The view focuses on how we mere mortals are victims of evil, a view backed in part by Satan tripping up Adam and Eve in the garden. The earliest church theologians all discussed this view regularly and spoke in terms of Jesus conquering the things that plague us. Athanasius describes the risen Christ as a “monument of victory over death and its corruption.” Due to God’s love, he defeated the enemies that have broken our relationship with him.
2. God Satisfied
Christ victorious is great and all, and there’s an element of truth in it. But it seems to remove our responsibility in what has gone wrong. There seems to be more going on than Jesus simply defeating evil. “Atonement” implies God’s making up for something, not just defeating our enemies and forgetting our sins. He’s not just victorious. He’s paying something off.
Many Christians around the turn of the first millennia desired a fuller explanation – and Anselm of Canterbury (b1033-d1109) delivered.
Anselm’s view was that our sins offend God’s holiness, they disrupt the order of the world he created, and defy his sense of justice. God’s people have entered into a pact (the churchy term for this is “covenant” and the historical term is “suzerain vassal treaty”).
But we’ve broken our side of the bargain. God provides us with safety, provision, eternal life; yet he also insists on loyalty (churchy term: faithfulness), exclusivity (churchy term: holiness), and correct behavior (churchy term: morality). We tend to fail on all three – and so the only way God can provide his side of the bargain is by Jesus satisfying our end of the deal.
This isn’t about paying the price for us as much as it is meeting our obligations in order for God to remain consistent with his necessary character – holiness, orderly, just. He can’t just overlook our failure. A demand for satisfaction must be met and Jesus’ death on the cross does it. God is just, sin is punished, order is restored, holiness is renewed and we can live eternally with him.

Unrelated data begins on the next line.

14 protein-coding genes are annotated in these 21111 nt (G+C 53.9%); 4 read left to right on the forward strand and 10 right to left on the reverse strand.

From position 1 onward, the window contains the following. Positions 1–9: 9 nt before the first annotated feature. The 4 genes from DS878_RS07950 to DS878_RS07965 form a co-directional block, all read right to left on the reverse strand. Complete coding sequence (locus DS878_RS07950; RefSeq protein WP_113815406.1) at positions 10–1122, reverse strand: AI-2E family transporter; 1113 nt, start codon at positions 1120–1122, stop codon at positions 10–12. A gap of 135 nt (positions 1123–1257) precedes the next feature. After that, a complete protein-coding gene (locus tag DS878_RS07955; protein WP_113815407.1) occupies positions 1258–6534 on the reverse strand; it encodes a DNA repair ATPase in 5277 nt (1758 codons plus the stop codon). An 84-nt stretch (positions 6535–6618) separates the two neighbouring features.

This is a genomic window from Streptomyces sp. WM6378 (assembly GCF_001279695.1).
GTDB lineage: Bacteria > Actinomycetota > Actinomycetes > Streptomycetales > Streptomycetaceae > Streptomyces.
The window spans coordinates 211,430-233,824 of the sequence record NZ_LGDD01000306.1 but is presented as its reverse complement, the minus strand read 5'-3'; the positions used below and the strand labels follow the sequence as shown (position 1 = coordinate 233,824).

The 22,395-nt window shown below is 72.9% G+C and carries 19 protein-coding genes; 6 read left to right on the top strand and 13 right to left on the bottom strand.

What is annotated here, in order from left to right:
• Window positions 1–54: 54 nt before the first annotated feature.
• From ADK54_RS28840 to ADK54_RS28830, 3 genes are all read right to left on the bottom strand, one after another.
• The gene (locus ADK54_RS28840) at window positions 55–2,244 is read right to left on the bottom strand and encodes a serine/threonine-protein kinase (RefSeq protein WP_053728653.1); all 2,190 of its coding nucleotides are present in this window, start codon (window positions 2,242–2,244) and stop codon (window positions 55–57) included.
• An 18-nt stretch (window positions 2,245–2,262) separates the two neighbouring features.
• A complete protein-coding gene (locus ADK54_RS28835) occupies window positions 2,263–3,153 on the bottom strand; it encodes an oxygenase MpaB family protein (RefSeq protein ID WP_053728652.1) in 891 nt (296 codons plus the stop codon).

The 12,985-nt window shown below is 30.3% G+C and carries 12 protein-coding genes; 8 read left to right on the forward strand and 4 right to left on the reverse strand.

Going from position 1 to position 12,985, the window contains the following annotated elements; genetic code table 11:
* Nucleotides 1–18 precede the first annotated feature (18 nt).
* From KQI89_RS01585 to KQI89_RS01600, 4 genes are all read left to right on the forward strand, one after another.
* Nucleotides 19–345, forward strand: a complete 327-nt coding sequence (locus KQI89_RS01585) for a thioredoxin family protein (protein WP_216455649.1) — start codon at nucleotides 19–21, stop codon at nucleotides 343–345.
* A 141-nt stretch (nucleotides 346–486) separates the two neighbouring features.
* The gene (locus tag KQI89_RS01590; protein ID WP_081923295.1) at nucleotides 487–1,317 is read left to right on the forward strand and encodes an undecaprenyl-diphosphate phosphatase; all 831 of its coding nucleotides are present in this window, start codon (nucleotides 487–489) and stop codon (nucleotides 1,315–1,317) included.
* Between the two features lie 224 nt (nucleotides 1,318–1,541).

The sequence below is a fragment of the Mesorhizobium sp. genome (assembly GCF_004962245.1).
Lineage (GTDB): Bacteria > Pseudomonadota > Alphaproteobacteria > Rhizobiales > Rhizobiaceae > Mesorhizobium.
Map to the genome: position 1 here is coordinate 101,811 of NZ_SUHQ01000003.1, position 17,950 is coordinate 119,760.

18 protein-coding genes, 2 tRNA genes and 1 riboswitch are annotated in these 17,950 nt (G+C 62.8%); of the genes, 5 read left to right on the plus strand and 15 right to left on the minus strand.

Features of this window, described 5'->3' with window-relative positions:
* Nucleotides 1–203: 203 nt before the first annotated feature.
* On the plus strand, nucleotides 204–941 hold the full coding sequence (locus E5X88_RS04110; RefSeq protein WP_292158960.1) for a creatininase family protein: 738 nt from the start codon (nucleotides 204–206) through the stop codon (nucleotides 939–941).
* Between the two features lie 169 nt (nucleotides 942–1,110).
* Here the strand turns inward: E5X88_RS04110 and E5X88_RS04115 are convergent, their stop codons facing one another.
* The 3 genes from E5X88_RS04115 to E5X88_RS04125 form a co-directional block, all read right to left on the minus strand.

3. Moral Example
The next view was championed by Peter Abelard (b1079-d1142), who felt Anselm’s satisfaction theory didn’t account for God’s love while Christ victorious didn’t account for our offense. He proposed that Jesus’ sacrifice atones for our sins because he was our perfect moral example. After all, the reason our own death doesn’t pay for our sins is because God demands sacrifices that are without blemish.
God came in human form to be perfect on our behalf, becoming the blood sacrifice that makes up for our imperfection while simultaneously setting the moral example for how we ought to behave toward him and each other. If you aren’t familiar with this view, you’re probably just not recognizing it around you – this is the essence of “WWJD?” (What would Jesus do?) and books like, “Think Like Jesus” (by George Barna). Being a Christian means being more like Jesus every day because he’s the moral example set for us.